casting runes, reading tea leaves). The Bible has a mixed message
concerning this route to determine the will of God:
Genesis 44:5 discusses a silver drinking cup that Joseph
used as a divination tool.
Numbers 27:21 and 1 Samuel
28:6 discuss the Urim and
Thummim which were two objects that might have been flat stones,
that the high priest used as a divination tool.
Daniel 5:11 discusses how Daniel the
prophet was employed for many years in Babylon as the chief
occultist to the king. He was supervisor "of the magicians,
astrologers, Chaldeans and soothsayers".
However Exodus 22:18, Leviticus
19:26-26; 19:31; 20:6; Deuteronomy 18:10-11; Isaiah 8:19 and Malachai 3:5 condemn various
techniques of divination.
Some seek the will of God through visions or dreams. The interpretation of dreams is mentioned in many books of the Bible, involving
Daniel, Jacob, Joseph, Nebuchadnezzar, etc.
Some seek a theophany -- a direct encounter with God, as Moses
was described as experiencing on Mount Sinai or Isaiah in Isaiah 6, and as Joseph Smith, the founder of The Church of Jesus Christ of Latter-day Saints -- the LDS or Mormon church -- reported. |
Some seek the opinion of their religious leaders, and accept their ruling.
Dangers of using these methods to assess the will of God:
One cannot be certain that any of the above methods of assessing the will
of God are reliable. We suggest caution. Consider:
Is it the voice of God or a hallucination?
Can an idea that pops into your consciousness be from God, or from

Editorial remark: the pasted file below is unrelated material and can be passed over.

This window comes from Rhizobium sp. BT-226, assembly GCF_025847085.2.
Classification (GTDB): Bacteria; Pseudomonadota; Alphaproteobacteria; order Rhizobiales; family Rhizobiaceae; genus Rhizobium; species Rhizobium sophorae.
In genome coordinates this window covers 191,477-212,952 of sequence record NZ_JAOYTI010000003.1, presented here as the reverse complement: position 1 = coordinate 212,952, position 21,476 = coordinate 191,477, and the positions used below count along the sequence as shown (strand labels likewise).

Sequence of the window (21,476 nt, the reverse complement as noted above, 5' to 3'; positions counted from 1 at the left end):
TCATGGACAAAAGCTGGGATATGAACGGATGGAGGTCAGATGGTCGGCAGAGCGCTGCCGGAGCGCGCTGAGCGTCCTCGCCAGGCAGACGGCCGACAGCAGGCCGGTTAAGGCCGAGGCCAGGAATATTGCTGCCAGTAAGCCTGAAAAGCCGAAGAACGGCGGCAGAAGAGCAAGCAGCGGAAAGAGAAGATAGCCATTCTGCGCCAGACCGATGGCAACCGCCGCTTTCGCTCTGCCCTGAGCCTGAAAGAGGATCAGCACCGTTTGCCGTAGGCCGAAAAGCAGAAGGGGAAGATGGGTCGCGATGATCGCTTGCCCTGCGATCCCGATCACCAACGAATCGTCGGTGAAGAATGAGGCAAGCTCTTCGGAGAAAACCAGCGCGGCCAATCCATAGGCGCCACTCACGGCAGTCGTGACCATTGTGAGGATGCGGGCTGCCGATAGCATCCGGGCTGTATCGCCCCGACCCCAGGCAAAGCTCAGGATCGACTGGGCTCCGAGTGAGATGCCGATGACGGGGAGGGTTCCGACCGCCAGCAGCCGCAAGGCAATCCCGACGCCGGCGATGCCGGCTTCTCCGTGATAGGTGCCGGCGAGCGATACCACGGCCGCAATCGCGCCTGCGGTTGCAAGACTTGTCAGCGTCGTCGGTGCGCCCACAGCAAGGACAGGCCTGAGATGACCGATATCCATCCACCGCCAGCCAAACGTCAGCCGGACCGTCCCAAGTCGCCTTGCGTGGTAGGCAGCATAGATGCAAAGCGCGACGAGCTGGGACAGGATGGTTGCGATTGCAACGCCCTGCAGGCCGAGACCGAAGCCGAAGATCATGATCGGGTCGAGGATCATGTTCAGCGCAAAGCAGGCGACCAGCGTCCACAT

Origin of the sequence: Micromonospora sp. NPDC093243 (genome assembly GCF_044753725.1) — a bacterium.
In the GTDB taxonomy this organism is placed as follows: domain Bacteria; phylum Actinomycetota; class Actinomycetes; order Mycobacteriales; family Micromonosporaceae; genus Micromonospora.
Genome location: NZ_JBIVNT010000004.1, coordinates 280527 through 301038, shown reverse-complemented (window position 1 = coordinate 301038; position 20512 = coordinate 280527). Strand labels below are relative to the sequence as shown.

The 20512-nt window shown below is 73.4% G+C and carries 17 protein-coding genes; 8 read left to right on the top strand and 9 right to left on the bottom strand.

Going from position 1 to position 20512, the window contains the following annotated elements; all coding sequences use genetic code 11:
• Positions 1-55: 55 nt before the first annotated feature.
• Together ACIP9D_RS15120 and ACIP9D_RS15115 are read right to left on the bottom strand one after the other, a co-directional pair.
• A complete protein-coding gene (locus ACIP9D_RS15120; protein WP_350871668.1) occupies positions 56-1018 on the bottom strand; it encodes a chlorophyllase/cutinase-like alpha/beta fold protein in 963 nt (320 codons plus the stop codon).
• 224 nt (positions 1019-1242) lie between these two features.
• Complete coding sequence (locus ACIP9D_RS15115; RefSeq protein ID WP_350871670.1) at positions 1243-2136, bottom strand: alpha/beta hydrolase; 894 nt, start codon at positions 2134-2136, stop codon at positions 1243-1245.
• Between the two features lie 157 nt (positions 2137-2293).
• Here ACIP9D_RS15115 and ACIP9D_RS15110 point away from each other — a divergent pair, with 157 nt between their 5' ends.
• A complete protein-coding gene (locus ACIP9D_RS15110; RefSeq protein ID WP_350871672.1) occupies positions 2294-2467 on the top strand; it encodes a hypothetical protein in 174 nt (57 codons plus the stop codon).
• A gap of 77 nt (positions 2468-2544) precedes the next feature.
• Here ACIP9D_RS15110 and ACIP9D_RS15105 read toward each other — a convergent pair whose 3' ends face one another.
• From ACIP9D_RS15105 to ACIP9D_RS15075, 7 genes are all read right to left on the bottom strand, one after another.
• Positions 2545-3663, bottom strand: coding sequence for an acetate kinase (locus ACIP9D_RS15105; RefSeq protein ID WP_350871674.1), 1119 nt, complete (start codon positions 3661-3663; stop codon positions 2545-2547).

your own mind, or -- as some Christians believe -- possibly from an evil
Can a "lucky dip" into the Bible be a simple coincidence?
Does God really rearrange the results of a Google search as a method
of communicating with humans?
Could a "fly away" type of billboard be simply an advertising program of an
airline, Could it be a message from God to a different person?
Could the shape of a cloud or timing of a shooting star be a mere
Do any divinatory techniques really work?
Do visions contain any rational content? Do dreams have meaning?
Might a theophany be a hallucination?
Seeking a religious leader's opinion might not be particularly useful. There
are over 30,000 Christian denominations and para-church organizations in World. They teach a wide range of sometimes conflicting beliefs about the afterlife, apologetics, creation vs. evolution, divorce, eschatology, female ordination, Hell, predestination, the rapture, the book of revelation, salvation, sanctification, eternal security, being homosexual, bisexual, transgender, and many other topics.